ASU student shows STEM, language work together
Some people think that STEM and liberal arts don’t go together. Arizona State University student Jenna Robinson, however, is showing that the two fields support each other by studying both French and astrobiology.
“I’ve been taking French since I was in sixth grade, as part of the International Baccalaureate Middle Years Programme,” Robinson said. “I was also always interested in science as a kid, really interested in space science … My junior year of high school I read a book by a professor in the School of Earth and Space Exploration at ASU.”
Her freshman year, Robinson started as an astrobiology major and added French in the spring, wanting to advance her language skills while adding new interests.
Double majoring is challenging, but Robinson did find that during her STEM work, studying French provided a good balance.
“Communication skills are a big part of my French major that I’m learning how to use in science. As a science major, they don’t teach you to communicate but it is a big part of what we do. Also, I’d say having my French ability allows me to see things from a different perspective, and a big part of astrobiology is keeping an open mind,” Robinson said.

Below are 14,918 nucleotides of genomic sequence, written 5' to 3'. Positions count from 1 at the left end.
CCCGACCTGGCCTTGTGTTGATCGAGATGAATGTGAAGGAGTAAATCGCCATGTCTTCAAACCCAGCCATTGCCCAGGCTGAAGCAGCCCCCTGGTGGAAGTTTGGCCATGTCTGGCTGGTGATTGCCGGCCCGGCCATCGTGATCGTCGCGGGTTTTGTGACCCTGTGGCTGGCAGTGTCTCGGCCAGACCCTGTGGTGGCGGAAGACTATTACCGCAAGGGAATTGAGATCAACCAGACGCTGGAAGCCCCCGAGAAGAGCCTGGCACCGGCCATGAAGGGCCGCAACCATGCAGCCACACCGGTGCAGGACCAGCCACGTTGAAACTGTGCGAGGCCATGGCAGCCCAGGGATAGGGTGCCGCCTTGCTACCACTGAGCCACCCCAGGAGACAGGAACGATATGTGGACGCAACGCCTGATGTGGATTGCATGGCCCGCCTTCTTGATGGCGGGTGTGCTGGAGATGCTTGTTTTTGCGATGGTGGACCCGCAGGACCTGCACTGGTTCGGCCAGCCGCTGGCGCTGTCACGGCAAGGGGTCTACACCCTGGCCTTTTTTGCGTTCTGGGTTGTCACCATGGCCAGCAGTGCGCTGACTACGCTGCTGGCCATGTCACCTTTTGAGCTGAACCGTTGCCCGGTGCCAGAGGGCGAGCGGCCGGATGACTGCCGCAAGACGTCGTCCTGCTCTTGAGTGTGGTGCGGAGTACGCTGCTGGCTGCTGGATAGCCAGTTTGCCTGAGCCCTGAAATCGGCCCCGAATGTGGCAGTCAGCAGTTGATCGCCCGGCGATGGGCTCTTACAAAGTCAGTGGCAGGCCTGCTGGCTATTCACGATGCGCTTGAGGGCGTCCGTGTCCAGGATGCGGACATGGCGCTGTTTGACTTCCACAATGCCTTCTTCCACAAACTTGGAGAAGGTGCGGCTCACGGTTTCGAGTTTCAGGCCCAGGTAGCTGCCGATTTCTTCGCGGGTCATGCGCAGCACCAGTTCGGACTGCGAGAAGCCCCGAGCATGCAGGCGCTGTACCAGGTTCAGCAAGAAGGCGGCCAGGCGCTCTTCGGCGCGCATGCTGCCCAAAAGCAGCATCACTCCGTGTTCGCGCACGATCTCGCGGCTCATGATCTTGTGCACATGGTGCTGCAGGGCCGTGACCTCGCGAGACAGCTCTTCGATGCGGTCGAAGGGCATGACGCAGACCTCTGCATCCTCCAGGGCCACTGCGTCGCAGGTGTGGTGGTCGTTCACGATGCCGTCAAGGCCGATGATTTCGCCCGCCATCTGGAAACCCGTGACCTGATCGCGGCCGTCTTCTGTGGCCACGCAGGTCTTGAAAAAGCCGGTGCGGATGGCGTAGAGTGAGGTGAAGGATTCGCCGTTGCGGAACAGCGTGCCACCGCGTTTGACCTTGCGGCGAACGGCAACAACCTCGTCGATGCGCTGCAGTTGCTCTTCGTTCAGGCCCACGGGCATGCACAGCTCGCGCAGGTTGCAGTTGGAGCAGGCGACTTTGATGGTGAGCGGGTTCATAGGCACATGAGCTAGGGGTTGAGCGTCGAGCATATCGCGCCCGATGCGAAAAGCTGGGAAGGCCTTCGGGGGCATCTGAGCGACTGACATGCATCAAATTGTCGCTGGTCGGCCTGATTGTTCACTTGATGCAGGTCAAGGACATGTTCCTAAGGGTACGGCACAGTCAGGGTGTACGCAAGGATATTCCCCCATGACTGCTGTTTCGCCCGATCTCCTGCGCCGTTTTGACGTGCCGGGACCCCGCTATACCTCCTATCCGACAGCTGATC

At the School of International Letters and Cultures, Robinson has appreciated the sophistication and nuance of French language, seeing it as a living thing. During a summer study abroad program in Quebec City, she enjoyed taking language classes, but also experiencing “canoeing while talking in French, hiking, (and) learning how to play volleyball with French vocabulary.”
For Robinson, French helps her with astrobiology more than astrobiology helps her with French, at least in the university setting. Currently in her third year at ASU, however, she plans to earn a master’s degree and a doctorate, at which point she’d like to work in astrobiology abroad.
She’d have no lack of regional options, given that French is one of the world’s most prominent languages. France especially has strong scientific options in Robinson’s field.
Robinson has enjoyed the interest School of International Letters and Cultures professors take in her science work. And the interest has gone beyond her coursework. She is currently working with faculty to develop a science communication class for French majors, in which students would develop lesson plans intersecting language learning and STEM.
“I absolutely love the faculty,” Robinson said. “They’re very interested in students as humans. For example, I took a French literature class with Professor Cruse, and he would always make it a point to bring in science or technology aspects that he thought I would enjoy … He really made an effort.”
Between course development, serving as president of the French Club last year and study abroad, Robinson continually demonstrates that dual majoring with a language isn’t just possible, but immensely rewarding.
“Don’t be afraid to make yourself known to the professors and the departments,” Robinson advised. “That’s how you’re really going to succeed, get these cool opportunities like I have.”